IBM Workload Deployer: Application-centric cloud platform (Part 1 of 3)

Share this post:

Compute, storage, and network infrastructure use cases continue to remain the bulk of cloud computing discussions in addition to virtualization and server consolidation.

Consumption- and subscription-based software services also get attention for specific, non-differentiated services that can be efficiently delivered with cloud.

The application platform capability between the infrastructure services (IaaS, infrastructure as a service) and software services (SaaS, software as a service) has traditionally been riddled by approaches, such as the following two:

  • Multitude of preinstalled static virtual images of operating system (OS), middleware, applications, and varying combinations of the same.
  • Walled garden closed-ended application platforms with proprietary implementations and sandboxed runtimes.

These two models are not sustainable in enterprise environments. IBM® SmartCloud offers enterprise class solutions along with flexible choices. For starters, it offers infrastructure services through six global locations (two in the US, and one in each of Canada, Germany, Singapore, and Japan). IBM SmartCloud for Enterprise and SmartCloud for Enterprise+ also offer a rich service catalog with readily available, pay-as-you-go middleware services from IBM and IBM Business Partners.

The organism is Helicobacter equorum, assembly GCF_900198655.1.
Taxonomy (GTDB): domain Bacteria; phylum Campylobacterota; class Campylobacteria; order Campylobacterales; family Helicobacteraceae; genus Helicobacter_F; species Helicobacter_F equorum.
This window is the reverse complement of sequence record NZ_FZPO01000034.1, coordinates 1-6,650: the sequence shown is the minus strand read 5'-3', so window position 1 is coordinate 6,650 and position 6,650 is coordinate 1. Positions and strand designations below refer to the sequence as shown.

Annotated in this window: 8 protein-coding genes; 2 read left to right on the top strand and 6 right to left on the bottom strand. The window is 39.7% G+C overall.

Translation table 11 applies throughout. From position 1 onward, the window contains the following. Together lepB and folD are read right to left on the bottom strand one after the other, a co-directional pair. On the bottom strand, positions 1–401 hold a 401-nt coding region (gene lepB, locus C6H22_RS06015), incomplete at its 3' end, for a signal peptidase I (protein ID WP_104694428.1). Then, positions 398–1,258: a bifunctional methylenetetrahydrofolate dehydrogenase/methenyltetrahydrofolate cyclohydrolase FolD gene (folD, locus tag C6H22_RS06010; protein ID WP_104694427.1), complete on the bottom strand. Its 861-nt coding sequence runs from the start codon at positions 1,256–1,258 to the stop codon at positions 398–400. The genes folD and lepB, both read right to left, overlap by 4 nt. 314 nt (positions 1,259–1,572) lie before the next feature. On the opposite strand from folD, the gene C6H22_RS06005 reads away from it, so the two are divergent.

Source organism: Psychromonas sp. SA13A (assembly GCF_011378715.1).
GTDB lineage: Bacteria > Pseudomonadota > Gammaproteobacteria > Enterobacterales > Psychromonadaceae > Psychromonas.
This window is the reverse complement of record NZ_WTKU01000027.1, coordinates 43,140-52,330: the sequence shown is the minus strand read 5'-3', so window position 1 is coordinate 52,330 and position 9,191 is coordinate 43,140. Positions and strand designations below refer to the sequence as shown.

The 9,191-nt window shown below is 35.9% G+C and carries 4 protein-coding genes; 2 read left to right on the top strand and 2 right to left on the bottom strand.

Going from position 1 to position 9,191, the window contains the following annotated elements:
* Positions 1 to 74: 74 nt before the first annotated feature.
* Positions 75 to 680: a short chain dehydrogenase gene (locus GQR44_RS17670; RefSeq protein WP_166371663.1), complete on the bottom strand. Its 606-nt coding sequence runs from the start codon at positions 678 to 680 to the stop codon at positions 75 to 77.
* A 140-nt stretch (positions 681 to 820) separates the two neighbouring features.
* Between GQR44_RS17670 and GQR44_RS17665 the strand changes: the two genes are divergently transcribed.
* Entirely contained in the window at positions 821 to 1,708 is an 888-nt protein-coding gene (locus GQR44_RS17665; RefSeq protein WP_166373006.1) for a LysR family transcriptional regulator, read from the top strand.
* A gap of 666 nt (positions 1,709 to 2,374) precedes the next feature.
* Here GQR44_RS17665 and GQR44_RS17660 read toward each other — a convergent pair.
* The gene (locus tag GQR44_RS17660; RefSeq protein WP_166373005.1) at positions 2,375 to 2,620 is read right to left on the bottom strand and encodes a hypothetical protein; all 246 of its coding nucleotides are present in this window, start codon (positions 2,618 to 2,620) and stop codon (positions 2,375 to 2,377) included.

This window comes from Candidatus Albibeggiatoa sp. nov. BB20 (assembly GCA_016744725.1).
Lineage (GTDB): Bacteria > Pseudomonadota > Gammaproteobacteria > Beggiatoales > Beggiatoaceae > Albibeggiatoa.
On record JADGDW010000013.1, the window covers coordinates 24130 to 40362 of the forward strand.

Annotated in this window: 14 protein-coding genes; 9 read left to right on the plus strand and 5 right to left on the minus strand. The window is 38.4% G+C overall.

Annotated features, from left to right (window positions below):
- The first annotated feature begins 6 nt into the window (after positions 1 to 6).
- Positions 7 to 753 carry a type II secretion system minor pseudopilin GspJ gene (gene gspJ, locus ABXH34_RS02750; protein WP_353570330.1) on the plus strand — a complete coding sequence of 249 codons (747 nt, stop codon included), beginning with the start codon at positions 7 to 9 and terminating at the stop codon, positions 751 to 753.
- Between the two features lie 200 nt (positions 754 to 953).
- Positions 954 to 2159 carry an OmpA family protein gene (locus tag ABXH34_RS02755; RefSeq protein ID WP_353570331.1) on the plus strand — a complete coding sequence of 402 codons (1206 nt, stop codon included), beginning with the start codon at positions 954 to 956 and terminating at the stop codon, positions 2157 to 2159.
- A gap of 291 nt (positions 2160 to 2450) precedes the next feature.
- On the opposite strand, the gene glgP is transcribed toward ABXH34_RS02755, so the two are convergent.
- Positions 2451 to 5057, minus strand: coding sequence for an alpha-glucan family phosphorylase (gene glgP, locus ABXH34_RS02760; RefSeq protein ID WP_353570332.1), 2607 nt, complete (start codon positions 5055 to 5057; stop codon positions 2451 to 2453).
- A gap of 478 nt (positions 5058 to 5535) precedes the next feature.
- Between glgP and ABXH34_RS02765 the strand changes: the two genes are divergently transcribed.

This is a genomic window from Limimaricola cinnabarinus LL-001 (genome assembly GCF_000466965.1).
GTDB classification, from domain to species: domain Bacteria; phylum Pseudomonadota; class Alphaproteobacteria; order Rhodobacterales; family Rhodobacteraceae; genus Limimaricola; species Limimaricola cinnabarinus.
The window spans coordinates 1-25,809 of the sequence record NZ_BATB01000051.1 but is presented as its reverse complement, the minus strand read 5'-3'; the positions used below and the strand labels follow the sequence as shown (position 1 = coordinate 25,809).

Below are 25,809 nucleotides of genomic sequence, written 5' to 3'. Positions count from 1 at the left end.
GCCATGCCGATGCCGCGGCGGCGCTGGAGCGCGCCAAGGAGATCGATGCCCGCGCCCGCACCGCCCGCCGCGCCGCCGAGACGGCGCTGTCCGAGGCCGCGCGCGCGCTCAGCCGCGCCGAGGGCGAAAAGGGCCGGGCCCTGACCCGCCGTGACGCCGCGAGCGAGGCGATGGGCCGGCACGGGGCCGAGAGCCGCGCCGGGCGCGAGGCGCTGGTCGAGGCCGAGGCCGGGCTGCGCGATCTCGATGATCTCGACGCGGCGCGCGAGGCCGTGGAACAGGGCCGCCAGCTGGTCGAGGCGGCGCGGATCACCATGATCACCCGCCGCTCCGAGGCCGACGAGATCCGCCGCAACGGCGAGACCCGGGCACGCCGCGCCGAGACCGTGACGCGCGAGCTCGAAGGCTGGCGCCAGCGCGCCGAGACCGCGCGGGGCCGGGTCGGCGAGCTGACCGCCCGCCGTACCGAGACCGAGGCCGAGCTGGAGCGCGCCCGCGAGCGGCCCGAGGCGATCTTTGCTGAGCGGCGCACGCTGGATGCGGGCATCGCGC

IBM Image Construction and Composition Tool is a freely available tool on IBM alphaWorks that helps users build custom images compatible with IBM public and private cloud offerings. See the following website for more information:

But, what I am going to focus on in this article is the new offering from IBM called IBM Workload Deployer. IBM Workload Deployer appliance has its heritage from IBM WebSphere® Cloudburst Appliance. IBM Workload Deployer extends the topology pattern-based virtual system definition and deployment introduced by WebSphere Cloudburst Appliance. IBM Workload Deployer focuses on an application-centric model defining virtual application patterns incorporating capabilities such as autonomic scaling, caching, load balancing, and so on. It promotes the concept of deploying and managing your application workloads in a shared, self-managed environment rather than manually creating and managing the application middleware topologies. This concept promises to deliver greater simplicity, elasticity, and density among others.

I provide a quick overview of modeling and deploying a virtual application in IBM Workload Deployer and use screen captures to highlight several key capabilities. The information is organized as follows:

  • Part 1 – Configuring Cloud Groups and IP Groups
  • Part 2 – Defining a virtual application model, configuring the artifacts and deploying
  • Part 3 – Integration into application development life cycle by using IBM Rational® tools.

The following two figures show the login window and initial landing window of the IBM Workload Deployer appliance.